Exploring the Differences Between Tunnel Houses and Green Houses in New Zealand

1. Structure and Design

When it comes to sheltering plants from the elements, both tunnel houses and greenhouses offer their own unique architectural appeal.

Tunnel houses, characterized by their curved tunnel-like shape, sport aluminum frames that provide essential structural support.

In contrast, greenhouses exhibit a diverse range of designs, from classic gable structures to modern quonset arcs, boasting frames fashioned from aluminum, galvanized steel, or even wood.

  • Tunnel Houses:

    • Curved or arched shape resembling a tunnel.

    • Aluminum frames for support.

    • Example: Curved tunnel-like structure made of aluminum framing.

  • Greenhouses:

    • Various shapes including gable, quonset, or gothic arch.

    • Frames made from aluminum, galvanized steel, or wood.

    • Example: Classic gable-roof greenhouse with galvanized steel framework.

2. Covering Material

The magic of these shelters lies in their protective coverings.

Tunnel houses sport UV-proof greenhouse film crafted from polyethylene, which provides a cocoon-like environment for plants. This film can be single or double layered, with pockets of air between the layers enhancing insulation.

Greenhouses, however, flaunt materials like glass, polycarbonate, or shade cloth. Glass is revered for its luminous qualities, while polycarbonate adds robust insulation, and shade cloth caters to controlled shading.

  • Tunnel Houses:

    • UV-proof greenhouse film (polyethylene).

    • Single or double layered, with air pockets for insulation.

    • Example: Tunnel house covered with UV-proof polyethylene film.

  • Greenhouses:

    • Glass, polycarbonate, or shade cloth.

    • Glass for excellent light transmission.

    • Polycarbonate for insulation and impact resistance.

    • Example: Glass-covered greenhouse allowing ample sunlight.

3. Climate Control

Temperature and humidity control reign supreme in the world of agriculture.

Tunnel houses, with their film coverings, lend a hand in maintaining the ideal climate. Proper ventilation is key, especially during sun-soaked days, to thwart overheating.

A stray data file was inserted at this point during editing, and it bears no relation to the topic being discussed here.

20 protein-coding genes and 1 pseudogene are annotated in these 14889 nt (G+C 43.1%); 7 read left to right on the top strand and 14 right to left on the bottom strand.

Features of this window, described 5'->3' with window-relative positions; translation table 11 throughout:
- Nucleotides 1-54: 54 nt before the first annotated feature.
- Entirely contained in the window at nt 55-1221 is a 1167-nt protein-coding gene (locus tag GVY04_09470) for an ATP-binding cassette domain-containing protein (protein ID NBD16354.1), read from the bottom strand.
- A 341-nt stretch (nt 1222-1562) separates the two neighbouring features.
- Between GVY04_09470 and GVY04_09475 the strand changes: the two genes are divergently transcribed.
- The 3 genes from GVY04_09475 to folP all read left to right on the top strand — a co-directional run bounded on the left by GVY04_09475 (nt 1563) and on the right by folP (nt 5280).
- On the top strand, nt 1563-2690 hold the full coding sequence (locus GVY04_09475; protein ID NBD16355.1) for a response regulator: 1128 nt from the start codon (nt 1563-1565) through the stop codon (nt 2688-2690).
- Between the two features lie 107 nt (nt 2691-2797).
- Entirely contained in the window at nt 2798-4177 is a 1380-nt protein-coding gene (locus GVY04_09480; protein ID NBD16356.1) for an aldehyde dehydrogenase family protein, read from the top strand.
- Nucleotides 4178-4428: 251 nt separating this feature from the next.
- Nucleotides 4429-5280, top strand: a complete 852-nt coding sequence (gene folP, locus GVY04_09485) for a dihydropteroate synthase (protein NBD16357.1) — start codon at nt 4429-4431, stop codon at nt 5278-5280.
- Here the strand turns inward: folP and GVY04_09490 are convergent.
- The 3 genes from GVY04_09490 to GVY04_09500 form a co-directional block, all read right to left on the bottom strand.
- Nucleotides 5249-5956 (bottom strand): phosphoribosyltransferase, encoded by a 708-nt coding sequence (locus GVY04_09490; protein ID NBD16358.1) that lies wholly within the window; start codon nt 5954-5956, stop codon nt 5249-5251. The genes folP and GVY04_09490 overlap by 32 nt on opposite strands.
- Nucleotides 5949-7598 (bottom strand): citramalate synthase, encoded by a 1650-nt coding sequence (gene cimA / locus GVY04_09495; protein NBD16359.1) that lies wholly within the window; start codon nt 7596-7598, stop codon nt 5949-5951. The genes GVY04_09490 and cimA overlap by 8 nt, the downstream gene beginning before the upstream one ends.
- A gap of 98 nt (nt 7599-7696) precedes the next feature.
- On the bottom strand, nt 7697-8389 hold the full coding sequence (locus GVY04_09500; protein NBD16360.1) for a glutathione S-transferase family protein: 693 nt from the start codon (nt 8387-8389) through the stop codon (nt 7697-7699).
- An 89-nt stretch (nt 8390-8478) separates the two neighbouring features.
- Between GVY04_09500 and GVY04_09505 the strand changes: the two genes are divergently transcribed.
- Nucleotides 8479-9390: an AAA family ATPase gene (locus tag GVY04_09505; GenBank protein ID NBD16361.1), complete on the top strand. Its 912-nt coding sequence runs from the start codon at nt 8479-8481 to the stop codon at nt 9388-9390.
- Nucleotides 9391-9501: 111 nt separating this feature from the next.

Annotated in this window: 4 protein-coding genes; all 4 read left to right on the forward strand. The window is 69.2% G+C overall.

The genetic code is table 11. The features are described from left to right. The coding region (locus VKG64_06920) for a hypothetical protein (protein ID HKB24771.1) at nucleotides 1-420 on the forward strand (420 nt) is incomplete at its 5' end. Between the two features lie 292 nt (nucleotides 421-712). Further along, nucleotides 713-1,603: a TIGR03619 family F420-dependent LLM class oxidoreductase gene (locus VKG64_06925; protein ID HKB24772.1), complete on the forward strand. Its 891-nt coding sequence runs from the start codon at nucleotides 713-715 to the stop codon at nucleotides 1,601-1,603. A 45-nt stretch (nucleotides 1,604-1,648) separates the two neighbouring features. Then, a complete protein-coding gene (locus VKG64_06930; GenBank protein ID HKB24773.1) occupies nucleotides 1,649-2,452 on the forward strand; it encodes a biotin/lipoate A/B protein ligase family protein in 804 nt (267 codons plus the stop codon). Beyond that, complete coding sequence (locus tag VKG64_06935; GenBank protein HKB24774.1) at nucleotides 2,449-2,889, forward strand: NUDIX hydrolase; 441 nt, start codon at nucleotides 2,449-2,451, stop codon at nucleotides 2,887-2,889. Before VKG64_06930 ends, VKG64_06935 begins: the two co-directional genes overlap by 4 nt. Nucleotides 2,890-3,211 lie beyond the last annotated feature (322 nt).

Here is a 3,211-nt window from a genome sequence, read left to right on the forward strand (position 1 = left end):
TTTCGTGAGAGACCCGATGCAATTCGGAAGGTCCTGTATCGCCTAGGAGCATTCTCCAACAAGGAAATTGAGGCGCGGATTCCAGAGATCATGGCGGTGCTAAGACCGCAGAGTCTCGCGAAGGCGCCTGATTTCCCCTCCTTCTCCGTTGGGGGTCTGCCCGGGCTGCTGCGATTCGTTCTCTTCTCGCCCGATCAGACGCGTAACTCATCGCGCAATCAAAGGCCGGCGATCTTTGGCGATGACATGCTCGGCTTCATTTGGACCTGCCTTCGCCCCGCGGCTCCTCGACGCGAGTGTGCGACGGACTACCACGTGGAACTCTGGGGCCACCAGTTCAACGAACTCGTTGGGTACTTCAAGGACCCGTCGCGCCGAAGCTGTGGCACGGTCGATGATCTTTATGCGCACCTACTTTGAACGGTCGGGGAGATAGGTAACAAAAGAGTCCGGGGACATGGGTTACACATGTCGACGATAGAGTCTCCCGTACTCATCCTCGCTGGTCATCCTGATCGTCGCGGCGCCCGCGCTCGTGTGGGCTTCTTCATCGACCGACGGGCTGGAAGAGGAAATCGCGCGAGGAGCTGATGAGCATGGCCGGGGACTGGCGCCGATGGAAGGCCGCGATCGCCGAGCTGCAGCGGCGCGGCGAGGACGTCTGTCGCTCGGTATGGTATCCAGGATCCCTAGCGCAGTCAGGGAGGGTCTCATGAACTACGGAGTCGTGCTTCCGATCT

Greenhouses, being versatile shelters, often employ ventilation systems, exhaust fans, and shading mechanisms to keep the internal climate optimal for growth.

  • Tunnel Houses:

    • Film coverings for temperature regulation.

    • Importance of ventilation to prevent overheating.

    • Example: Ventilation system in a tunnel house maintaining optimal temperature.

  • Greenhouses:

    • Ventilation systems, exhaust fans, and shading.

    • Controlled environment to manage temperature and humidity.

    • Example: Automated ventilation system in a greenhouse.

4. Crop Diversity and Space Utilization

Whether you're a home gardener or a commercial cultivator, both tunnel houses and greenhouses have a place for you. Tunnel houses suit smaller-scale endeavors, offering protection to a medley of crops like vegetables and flowers.

Greenhouses, though, excel in accommodating both boutique and large-scale farming, granting space for an array of plants, including those that require meticulous care.

  • Tunnel Houses:

    • Suitable for home gardens and small-scale production.

    • Protection for various crops like vegetables and flowers.

    • Example: Tunnel house cultivating a variety of herbs and flowers.

  • Greenhouses:

    • Flexibility for small and large-scale cultivation.

    • Suitable for delicate plants requiring precise conditions.

    • Example: Greenhouse cultivating exotic orchids alongside tomatoes.

5. Cost and Maintenance

Affordability dances on the side of tunnel houses, thanks to their lightweight design and UV-proof film coverings. Though more budget-friendly, they do demand periodic replacement of the greenhouse film.

Greenhouses, on the other hand, require a more substantial initial investment due to their diverse materials like glass and polycarbonate. Maintenance varies depending on the chosen materials; glass may ask for periodic cleaning, while polycarbonate stands robust against the elements.

  • Tunnel Houses:

    • Affordable due to lightweight frame and film.

    • Periodic film replacement needed.

    • Example: Budget-friendly tunnel house requiring occasional film renewal.

  • Greenhouses:

    • Higher initial investment due to diverse materials.

    • Maintenance varies based on chosen materials.

    • Example: Glass greenhouse requiring occasional cleaning.

6. Aesthetics and Landscape Integration